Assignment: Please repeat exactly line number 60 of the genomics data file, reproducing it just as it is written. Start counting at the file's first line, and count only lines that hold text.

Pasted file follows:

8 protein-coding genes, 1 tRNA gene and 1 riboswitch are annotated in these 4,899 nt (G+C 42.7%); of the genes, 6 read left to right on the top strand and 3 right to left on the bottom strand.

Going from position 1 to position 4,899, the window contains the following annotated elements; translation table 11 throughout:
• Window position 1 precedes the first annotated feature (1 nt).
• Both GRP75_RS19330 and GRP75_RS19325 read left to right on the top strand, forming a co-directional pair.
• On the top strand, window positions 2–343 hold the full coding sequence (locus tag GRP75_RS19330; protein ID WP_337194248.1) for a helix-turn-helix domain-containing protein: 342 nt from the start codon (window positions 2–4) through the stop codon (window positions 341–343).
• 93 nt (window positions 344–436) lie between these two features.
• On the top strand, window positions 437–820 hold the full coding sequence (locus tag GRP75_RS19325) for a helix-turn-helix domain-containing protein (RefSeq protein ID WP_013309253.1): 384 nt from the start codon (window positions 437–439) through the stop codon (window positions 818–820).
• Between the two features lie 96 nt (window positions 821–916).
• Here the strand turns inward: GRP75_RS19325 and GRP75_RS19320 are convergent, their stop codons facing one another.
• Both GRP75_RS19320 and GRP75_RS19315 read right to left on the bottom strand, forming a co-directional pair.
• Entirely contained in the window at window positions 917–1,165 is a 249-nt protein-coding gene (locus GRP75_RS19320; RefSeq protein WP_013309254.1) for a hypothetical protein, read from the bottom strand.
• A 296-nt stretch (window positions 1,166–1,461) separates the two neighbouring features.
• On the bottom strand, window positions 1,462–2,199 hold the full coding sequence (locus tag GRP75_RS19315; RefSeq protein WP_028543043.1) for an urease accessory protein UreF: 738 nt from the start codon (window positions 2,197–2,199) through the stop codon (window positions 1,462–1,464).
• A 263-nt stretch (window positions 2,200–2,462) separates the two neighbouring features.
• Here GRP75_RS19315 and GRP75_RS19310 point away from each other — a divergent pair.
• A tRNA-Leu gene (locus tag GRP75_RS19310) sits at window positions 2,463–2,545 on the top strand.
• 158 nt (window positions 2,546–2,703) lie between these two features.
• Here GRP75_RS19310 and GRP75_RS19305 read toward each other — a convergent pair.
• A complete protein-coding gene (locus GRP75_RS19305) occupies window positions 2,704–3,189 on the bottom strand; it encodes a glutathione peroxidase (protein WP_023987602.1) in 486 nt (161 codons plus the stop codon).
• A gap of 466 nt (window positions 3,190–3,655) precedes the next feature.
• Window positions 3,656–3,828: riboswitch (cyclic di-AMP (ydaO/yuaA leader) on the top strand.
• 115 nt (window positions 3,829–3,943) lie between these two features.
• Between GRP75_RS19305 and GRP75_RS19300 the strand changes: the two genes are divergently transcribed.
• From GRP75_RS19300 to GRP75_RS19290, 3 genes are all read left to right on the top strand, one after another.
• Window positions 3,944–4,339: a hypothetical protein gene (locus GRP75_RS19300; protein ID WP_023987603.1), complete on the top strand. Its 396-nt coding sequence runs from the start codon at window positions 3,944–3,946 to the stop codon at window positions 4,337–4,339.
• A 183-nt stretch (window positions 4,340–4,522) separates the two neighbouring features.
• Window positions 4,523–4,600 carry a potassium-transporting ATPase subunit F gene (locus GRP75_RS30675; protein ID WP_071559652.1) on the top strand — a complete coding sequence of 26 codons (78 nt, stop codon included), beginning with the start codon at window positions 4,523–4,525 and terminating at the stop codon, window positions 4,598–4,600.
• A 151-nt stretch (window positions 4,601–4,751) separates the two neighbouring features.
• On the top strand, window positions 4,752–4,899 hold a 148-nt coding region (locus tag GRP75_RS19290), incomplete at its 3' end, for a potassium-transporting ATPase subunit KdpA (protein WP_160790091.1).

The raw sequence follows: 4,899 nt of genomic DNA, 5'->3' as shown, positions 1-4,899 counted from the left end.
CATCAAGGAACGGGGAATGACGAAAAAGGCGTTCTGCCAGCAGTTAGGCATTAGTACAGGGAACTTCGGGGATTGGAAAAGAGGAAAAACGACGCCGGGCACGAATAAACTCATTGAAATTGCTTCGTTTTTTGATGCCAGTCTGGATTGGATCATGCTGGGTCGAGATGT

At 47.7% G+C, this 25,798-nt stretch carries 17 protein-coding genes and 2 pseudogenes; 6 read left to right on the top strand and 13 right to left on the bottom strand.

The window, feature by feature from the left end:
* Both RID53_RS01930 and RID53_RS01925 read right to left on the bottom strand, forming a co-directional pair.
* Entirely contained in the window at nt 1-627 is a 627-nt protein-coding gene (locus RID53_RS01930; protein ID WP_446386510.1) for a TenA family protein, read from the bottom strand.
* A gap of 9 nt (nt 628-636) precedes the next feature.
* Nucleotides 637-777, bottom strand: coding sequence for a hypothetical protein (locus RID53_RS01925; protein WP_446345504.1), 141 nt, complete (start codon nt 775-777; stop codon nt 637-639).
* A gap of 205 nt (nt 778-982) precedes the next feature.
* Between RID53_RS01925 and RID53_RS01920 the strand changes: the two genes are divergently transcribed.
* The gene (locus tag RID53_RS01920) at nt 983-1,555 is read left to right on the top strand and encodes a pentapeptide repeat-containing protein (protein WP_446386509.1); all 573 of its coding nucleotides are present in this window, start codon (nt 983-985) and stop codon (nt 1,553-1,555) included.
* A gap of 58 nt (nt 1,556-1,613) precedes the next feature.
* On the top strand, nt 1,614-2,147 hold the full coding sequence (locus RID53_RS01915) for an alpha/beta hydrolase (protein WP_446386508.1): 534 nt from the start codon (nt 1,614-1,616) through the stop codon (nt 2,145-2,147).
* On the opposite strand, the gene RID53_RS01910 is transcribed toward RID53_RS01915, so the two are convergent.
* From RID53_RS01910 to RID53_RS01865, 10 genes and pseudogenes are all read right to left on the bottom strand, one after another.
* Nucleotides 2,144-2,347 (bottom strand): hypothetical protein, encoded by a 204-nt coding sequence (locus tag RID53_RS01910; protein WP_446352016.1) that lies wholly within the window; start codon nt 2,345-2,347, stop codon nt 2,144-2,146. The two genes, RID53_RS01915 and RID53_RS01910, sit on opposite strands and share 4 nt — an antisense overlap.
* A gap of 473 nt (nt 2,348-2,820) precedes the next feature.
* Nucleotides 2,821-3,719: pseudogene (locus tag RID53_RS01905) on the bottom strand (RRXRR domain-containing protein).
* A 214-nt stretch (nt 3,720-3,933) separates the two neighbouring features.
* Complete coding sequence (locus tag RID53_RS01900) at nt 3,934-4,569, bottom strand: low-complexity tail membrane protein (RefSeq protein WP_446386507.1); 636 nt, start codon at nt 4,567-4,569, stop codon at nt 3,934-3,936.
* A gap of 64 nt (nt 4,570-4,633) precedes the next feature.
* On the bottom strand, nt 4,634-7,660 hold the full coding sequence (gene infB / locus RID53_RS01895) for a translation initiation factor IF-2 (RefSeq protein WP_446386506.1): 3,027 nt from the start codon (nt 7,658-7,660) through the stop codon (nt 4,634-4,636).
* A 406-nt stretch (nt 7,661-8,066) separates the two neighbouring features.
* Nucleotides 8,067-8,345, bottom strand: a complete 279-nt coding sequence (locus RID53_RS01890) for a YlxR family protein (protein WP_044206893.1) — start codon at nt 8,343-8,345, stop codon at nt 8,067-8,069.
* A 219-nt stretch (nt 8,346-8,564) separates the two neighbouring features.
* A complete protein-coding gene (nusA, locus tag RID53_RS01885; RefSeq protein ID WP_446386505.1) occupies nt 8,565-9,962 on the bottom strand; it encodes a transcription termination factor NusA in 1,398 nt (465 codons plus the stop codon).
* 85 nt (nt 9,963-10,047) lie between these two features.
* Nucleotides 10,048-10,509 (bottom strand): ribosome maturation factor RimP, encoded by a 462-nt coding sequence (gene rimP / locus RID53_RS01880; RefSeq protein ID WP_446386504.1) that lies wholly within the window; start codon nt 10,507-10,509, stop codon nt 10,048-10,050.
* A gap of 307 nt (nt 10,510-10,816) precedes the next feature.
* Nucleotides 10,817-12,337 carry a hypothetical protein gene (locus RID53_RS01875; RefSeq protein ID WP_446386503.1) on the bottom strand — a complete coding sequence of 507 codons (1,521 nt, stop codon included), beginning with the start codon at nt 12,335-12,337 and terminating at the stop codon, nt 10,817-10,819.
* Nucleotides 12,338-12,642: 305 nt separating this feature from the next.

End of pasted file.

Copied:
* Nucleotides 12,338-12,642: 305 nt separating this feature from the next.